Mahathir Undaunted by an Anwar Comeback
Manila Times (AFP), October 6, 2004
FORMER Malaysian leader Mahathir
Mohamad on Tuesday played down the chances of a political comeback by his
ex-protégé-turned rival Anwar Ibrahim, who was freed last month after six
years in jail on corruption charges.
Speaking before a business conference in Manila, Mahathir
said that Anwar’s acquittal on appeal against a sodomy conviction was merely
on a technicality and the courts had not specifically cleared him of charges
of homosexuality—a crime in mainly Muslim Malaysia.
“The acquittal was on very flimsy ground. We are not
worried by him,” Mahathir said, adding that the police who handled the case
apparently made a mistake on the date that the supposed crime was committed.
“The acquittal does not mean he did not commit this.”
He said that under Malaysian law, Anwar would not be
allowed to stand for any elective or party post for five years.
“He would have the support outside the country, but
outside the country, they are not our constituents,” the former Malaysian
Anwar had already been barred from rejoining the
all-powerful United Malays National Organization (UMNO) at a party congress
Anwar was largely expected to become Malaysia’s prime
minister until he had a falling out with Mahathir in 1998. He was replaced by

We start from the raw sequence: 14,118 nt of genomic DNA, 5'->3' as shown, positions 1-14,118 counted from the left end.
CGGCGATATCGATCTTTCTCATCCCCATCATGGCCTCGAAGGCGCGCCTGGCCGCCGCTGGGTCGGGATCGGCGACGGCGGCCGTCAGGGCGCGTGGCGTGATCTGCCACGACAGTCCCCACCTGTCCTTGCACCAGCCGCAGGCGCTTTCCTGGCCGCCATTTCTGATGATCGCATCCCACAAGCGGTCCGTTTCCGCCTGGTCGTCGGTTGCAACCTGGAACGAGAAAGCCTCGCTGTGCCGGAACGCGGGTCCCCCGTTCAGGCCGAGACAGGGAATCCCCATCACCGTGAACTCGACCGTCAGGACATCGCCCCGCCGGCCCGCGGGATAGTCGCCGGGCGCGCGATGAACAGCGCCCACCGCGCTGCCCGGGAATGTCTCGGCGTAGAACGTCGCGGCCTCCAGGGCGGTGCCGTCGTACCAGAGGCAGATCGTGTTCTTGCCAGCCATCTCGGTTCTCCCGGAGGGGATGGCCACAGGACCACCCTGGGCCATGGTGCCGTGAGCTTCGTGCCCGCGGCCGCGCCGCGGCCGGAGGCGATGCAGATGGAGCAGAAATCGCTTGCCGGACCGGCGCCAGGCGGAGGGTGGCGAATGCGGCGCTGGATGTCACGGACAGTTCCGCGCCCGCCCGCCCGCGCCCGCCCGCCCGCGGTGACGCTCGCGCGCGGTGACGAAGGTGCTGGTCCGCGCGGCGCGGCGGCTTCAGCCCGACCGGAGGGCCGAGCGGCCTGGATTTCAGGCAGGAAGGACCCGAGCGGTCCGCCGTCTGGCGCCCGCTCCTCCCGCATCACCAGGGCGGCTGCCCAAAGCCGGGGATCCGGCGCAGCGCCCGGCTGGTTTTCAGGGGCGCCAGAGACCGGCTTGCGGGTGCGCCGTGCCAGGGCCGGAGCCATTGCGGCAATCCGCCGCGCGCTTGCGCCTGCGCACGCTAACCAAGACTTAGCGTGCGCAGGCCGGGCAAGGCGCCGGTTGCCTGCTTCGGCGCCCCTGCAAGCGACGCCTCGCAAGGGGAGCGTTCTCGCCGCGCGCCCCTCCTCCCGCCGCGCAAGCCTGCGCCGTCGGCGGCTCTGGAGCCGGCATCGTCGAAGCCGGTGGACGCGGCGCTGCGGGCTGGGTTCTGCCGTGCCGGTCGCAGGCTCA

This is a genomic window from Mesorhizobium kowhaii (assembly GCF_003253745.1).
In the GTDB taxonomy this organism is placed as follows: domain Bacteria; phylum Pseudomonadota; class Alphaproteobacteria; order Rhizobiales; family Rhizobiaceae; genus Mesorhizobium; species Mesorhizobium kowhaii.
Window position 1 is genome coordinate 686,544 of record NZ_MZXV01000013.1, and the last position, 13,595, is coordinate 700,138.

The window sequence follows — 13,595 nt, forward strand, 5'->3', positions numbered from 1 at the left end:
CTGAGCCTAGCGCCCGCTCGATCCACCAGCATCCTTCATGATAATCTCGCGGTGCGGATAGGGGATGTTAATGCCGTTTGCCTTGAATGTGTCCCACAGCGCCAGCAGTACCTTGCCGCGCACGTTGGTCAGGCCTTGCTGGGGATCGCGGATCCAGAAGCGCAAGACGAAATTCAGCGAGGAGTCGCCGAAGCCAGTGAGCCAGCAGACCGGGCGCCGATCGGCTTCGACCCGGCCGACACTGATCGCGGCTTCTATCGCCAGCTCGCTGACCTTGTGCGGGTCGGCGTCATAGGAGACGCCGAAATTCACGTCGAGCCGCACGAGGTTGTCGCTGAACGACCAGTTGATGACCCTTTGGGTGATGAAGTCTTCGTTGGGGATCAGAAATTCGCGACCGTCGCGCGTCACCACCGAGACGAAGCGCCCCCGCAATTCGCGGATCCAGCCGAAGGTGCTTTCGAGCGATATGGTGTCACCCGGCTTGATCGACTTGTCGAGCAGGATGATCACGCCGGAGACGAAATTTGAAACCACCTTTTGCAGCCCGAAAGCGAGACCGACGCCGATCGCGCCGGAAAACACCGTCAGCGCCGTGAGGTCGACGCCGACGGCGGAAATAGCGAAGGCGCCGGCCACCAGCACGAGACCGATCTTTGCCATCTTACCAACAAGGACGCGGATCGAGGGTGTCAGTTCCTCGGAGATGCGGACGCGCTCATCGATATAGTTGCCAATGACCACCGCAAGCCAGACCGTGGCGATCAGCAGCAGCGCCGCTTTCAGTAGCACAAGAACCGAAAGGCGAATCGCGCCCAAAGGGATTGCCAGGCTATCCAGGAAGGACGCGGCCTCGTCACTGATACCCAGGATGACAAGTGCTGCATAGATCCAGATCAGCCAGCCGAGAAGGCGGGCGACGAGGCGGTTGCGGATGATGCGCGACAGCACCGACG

Abdullah Ahmad Badawi, who this year succeeded Mahathir as prime minister.
Malaysia’s Federal Court last month overturned
Anwar’s conviction and nine-year sentence for sodomy. But the same court
rejected an appeal to further review his corruption conviction, which accused
him of abusing power to cover up allegations of sexual misconduct.
The decision meant any political comeback would have to
be delayed until 2008 under regulations governing convicted criminals.
In an interview with AFP last month in Munich where he
was seeking medical treatment for spinal problems, Anwar said he has made no
commitment to join any political party but is likely to play a role in a
multiparty alliance, probably in opposition.
He said he wanted to reform the Malaysian government from
what he called corruption and bigotry of its past.
Anwar said he wanted to improve the country’s
democracy, encourage a more independent judiciary and make more positive
economic changes that would generate faster growth and inject new political
[Home] [World] [Malaysia]